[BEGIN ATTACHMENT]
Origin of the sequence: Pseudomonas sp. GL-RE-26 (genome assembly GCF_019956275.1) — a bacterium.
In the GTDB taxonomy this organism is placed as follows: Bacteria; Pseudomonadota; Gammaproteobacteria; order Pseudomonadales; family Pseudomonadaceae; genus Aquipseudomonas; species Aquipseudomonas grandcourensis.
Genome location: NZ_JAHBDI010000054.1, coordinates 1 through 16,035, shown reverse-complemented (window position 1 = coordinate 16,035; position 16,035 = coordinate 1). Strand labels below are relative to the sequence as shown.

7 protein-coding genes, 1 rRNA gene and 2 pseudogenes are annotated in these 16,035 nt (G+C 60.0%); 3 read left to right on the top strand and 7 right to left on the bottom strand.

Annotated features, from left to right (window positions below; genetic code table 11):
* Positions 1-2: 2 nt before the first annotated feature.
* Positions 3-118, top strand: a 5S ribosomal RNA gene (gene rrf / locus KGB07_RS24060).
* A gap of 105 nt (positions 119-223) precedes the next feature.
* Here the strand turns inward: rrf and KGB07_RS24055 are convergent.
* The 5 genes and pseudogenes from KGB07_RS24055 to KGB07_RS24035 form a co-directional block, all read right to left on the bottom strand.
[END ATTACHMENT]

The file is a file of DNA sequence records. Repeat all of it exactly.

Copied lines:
Origin of the sequence: Pseudomonas sp. GL-RE-26 (genome assembly GCF_019956275.1) — a bacterium.
In the GTDB taxonomy this organism is placed as follows: Bacteria; Pseudomonadota; Gammaproteobacteria; order Pseudomonadales; family Pseudomonadaceae; genus Aquipseudomonas; species Aquipseudomonas grandcourensis.
Genome location: NZ_JAHBDI010000054.1, coordinates 1 through 16,035, shown reverse-complemented (window position 1 = coordinate 16,035; position 16,035 = coordinate 1). Strand labels below are relative to the sequence as shown.

7 protein-coding genes, 1 rRNA gene and 2 pseudogenes are annotated in these 16,035 nt (G+C 60.0%); 3 read left to right on the top strand and 7 right to left on the bottom strand.

Annotated features, from left to right (window positions below; genetic code table 11):
* Positions 1-2: 2 nt before the first annotated feature.
* Positions 3-118, top strand: a 5S ribosomal RNA gene (gene rrf / locus KGB07_RS24060).
* A gap of 105 nt (positions 119-223) precedes the next feature.
* Here the strand turns inward: rrf and KGB07_RS24055 are convergent.
* The 5 genes and pseudogenes from KGB07_RS24055 to KGB07_RS24035 form a co-directional block, all read right to left on the bottom strand.